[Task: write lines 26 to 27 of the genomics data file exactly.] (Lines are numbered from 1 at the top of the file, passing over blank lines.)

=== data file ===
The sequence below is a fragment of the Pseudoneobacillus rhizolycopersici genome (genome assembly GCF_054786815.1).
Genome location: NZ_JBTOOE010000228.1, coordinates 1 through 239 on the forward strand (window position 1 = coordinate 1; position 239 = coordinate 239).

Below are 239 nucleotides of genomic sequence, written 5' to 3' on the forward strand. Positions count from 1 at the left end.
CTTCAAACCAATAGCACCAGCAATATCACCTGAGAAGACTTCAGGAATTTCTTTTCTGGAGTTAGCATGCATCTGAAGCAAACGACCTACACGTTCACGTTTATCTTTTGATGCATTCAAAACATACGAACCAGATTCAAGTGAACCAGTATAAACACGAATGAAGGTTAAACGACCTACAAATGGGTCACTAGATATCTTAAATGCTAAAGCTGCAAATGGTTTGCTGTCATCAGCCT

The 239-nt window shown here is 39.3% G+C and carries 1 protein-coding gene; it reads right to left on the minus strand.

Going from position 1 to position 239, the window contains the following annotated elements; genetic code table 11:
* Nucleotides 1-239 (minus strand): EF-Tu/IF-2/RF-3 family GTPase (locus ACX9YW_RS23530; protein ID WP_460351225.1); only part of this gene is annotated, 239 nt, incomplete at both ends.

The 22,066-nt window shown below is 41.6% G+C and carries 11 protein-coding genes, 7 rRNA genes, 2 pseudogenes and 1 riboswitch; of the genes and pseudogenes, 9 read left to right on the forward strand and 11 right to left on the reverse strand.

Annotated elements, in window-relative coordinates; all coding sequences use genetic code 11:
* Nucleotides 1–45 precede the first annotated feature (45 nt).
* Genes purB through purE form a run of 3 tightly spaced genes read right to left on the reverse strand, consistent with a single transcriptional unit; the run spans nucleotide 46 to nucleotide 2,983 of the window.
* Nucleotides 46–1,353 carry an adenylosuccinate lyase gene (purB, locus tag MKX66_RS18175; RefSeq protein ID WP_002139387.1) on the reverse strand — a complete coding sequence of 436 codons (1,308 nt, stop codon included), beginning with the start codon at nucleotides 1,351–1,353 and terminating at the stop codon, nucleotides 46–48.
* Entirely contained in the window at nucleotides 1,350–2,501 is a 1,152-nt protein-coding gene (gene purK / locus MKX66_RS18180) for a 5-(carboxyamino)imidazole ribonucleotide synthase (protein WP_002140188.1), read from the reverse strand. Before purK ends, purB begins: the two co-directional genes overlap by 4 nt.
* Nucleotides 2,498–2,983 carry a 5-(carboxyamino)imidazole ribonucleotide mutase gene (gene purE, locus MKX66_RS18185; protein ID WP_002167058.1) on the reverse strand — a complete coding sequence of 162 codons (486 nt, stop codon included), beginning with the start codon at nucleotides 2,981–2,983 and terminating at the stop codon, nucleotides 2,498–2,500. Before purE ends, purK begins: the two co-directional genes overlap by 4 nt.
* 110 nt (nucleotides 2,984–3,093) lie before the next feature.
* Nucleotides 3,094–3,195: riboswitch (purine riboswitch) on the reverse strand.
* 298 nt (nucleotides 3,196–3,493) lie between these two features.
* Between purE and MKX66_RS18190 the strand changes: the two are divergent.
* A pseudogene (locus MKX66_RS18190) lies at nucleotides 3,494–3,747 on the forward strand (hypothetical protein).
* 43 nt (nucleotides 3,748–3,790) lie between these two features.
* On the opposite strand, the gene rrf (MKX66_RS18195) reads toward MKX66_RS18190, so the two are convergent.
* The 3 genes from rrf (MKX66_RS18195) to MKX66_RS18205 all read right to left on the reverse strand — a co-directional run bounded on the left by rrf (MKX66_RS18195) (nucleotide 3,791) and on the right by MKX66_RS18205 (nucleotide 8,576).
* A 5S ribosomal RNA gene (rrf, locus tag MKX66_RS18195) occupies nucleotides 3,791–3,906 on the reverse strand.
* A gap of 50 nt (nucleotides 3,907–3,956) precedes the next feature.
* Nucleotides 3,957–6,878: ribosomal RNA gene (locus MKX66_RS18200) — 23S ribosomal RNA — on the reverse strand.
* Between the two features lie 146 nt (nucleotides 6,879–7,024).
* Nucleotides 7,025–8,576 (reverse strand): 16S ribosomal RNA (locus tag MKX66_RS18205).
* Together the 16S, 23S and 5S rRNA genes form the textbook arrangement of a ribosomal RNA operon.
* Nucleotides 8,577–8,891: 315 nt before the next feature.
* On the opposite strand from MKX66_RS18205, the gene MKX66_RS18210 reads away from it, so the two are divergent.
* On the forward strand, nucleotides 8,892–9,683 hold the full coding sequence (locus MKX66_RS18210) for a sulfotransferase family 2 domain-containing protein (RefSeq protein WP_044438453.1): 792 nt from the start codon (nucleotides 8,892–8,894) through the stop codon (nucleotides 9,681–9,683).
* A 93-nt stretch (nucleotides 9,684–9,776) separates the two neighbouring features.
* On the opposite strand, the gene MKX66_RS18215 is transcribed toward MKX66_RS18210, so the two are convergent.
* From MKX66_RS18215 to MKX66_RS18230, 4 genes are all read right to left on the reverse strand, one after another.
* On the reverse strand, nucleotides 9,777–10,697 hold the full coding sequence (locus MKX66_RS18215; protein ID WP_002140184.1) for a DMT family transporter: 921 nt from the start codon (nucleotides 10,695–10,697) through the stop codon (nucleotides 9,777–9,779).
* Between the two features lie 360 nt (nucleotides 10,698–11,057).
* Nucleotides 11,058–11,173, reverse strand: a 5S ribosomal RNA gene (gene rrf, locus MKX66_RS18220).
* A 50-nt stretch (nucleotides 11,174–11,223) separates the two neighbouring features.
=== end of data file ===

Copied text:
* Between the two features lie 146 nt (nucleotides 6,879–7,024).
* Nucleotides 7,025–8,576 (reverse strand): 16S ribosomal RNA (locus tag MKX66_RS18205).